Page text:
Unencrypted medical data leads to 12-state litigation

Twelve US states are suing an electronic healthcare record provider who lost 3.9 million personal records in 2015.

The Attorneys general of Arizona, Arkansas, Florida, Indiana, Iowa, Kansas, Kentucky, Louisiana, Minnesota, Nebraska, North Carolina, and Wisconsin clubbed together to file suit against Indiana-based Medical Informatics Engineering (MIE) and its subsidiary NoMoreClipboard (NMC) this week. The states, who each have residents affected by the breach, are negotiating a payout with the company.

MIE sells web-based electronic health record services to healthcare providers via NMC’s Webchart web-based portal.

Starting on 7 May 2015, hackers pilfered 3.9 million people’s personal information from MIE’s back-end systems, stealing not only names, addresses and social security numbers but also health data. This included lab results, health insurance policy information, diagnoses, disability codes, doctors’ names, medical conditions and the names and birth statistics of children.

The complaint accuses MIE of failing to properly secure its computer systems, not telling people about its system weaknesses, and then failing to provide timely notifications of the incident.

MIE failed to encrypt sensitive information, even though it said it did, the lawsuit says. It also used test accounts sharing the passwords “tester” and “testing”, established so that a client’s employees didn’t have to log in with a unique user ID.

Pen testers uncovered the issue and highlighted the risk but the lawsuit says that MIE took no action.

One of these test accounts allowed the thieves to explore the health record database with SQL injection attacks, gaining further access to privileged accounts called ‘checkout’ and ‘dcarlson’.

MIE allegedly didn’t have any data exfiltration alarms in place. It was a network performance monitoring alarm that raised the red flag because the attackers dumped records from the database at such volume that it choked off network bandwidth. The attacks continued even while administrators investigated the incident.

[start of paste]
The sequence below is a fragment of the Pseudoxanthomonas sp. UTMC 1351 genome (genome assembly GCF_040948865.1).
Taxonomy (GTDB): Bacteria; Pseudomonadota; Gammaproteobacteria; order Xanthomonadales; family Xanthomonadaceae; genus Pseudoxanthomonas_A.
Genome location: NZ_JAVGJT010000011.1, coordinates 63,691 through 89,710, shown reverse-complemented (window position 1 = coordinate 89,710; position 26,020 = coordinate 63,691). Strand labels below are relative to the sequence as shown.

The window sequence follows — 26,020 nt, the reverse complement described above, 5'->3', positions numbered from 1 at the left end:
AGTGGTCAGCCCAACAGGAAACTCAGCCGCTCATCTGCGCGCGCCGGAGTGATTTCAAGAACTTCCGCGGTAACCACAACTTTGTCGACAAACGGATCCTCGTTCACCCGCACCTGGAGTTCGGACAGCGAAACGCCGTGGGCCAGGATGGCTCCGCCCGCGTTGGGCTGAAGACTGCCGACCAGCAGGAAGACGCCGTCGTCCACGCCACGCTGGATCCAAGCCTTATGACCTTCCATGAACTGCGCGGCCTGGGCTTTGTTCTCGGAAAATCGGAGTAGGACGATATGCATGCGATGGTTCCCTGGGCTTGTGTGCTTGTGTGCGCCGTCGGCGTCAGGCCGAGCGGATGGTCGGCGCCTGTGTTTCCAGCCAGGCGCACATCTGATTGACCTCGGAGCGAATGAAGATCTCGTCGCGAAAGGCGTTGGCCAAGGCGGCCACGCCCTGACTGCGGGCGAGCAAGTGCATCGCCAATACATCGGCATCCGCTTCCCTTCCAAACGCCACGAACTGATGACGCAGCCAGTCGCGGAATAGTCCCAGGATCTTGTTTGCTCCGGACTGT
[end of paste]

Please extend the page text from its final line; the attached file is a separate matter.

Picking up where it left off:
When the breach was discovered, MIE only had a draft incident response plan, and there was no evidence that it followed that in any case, the states say.

They add that notifications were inadequate. MIE discovered the breach on 26 May 2015, and informed the public of the breach via a notice on its website on 10 June. The company then began email notifications on 17 July, and finally sent letters in December.

MIE and NMC violated the federal HIPAA legislation protecting the privacy of health information, claim the 12 states. They’re also accusing MIE of breaking 27 state-level laws concerning data breach notification, abusive and deceptive practices, and personal information protection.

The states are proposing a consent decree to clear up the matter before getting into litigation. This calls for an as-yet undefined payout from MIE, along with its commitment to follow several security measures.

These include using multi-factor authentication, not making generic accounts accessible via the internet, using strong passwords, training staff properly in cybersecurity, using a security incident and event monitoring (SIEM) solution, and putting SQL injection attack detection measures in place.

The company will also have to conduct regular security audits with help from a qualified professional, file reports, and take action on them. In short, the settlement asks the company to do what any competent cybersecurity team charged with protecting sensitive data should be doing.

What’s interesting here is the collaborative nature of the settlement. As voices call for stricter federal privacy protection laws, this could be a sign that states are getting fed up with these mega-breaches and are taking things into their own hands.

In October, Uber settled with all 50 states over the handling of its 2016 data breach, paying $148m. Does this latest suit herald more coordination between attorneys general to hold companies accountable?

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